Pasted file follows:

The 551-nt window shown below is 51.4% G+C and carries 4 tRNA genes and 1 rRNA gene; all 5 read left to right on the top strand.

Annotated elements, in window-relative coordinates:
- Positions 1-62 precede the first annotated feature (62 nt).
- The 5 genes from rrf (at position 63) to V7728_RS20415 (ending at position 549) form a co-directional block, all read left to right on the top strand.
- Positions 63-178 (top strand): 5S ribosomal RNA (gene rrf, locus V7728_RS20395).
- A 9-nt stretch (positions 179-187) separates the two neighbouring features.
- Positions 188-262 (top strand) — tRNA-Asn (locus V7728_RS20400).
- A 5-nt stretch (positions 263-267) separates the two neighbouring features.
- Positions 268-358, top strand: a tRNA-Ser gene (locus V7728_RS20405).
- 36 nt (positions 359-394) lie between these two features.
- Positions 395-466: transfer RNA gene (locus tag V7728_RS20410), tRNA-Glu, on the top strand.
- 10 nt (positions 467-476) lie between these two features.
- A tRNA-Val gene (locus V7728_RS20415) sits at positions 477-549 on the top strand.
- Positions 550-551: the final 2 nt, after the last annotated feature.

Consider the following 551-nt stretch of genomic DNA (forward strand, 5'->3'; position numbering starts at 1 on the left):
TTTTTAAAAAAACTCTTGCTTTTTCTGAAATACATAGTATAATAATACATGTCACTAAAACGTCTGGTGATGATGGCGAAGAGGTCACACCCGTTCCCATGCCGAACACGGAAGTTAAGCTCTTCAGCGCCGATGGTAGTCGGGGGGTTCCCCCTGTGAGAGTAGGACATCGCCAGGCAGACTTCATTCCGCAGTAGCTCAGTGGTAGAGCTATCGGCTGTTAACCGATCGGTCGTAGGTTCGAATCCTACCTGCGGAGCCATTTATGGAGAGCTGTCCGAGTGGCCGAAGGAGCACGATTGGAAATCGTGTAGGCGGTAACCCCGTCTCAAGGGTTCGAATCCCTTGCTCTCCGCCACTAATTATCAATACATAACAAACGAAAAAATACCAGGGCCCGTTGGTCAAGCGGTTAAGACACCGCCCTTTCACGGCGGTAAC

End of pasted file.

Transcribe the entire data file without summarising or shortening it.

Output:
The 551-nt window shown below is 51.4% G+C and carries 4 tRNA genes and 1 rRNA gene; all 5 read left to right on the top strand.

Annotated elements, in window-relative coordinates:
- Positions 1-62 precede the first annotated feature (62 nt).
- The 5 genes from rrf (at position 63) to V7728_RS20415 (ending at position 549) form a co-directional block, all read left to right on the top strand.
- Positions 63-178 (top strand): 5S ribosomal RNA (gene rrf, locus V7728_RS20395).
- A 9-nt stretch (positions 179-187) separates the two neighbouring features.
- Positions 188-262 (top strand) — tRNA-Asn (locus V7728_RS20400).
- A 5-nt stretch (positions 263-267) separates the two neighbouring features.
- Positions 268-358, top strand: a tRNA-Ser gene (locus V7728_RS20405).
- 36 nt (positions 359-394) lie between these two features.
- Positions 395-466: transfer RNA gene (locus tag V7728_RS20410), tRNA-Glu, on the top strand.
- 10 nt (positions 467-476) lie between these two features.
- A tRNA-Val gene (locus V7728_RS20415) sits at positions 477-549 on the top strand.
- Positions 550-551: the final 2 nt, after the last annotated feature.

Consider the following 551-nt stretch of genomic DNA (forward strand, 5'->3'; position numbering starts at 1 on the left):
TTTTTAAAAAAACTCTTGCTTTTTCTGAAATACATAGTATAATAATACATGTCACTAAAACGTCTGGTGATGATGGCGAAGAGGTCACACCCGTTCCCATGCCGAACACGGAAGTTAAGCTCTTCAGCGCCGATGGTAGTCGGGGGGTTCCCCCTGTGAGAGTAGGACATCGCCAGGCAGACTTCATTCCGCAGTAGCTCAGTGGTAGAGCTATCGGCTGTTAACCGATCGGTCGTAGGTTCGAATCCTACCTGCGGAGCCATTTATGGAGAGCTGTCCGAGTGGCCGAAGGAGCACGATTGGAAATCGTGTAGGCGGTAACCCCGTCTCAAGGGTTCGAATCCCTTGCTCTCCGCCACTAATTATCAATACATAACAAACGAAAAAATACCAGGGCCCGTTGGTCAAGCGGTTAAGACACCGCCCTTTCACGGCGGTAAC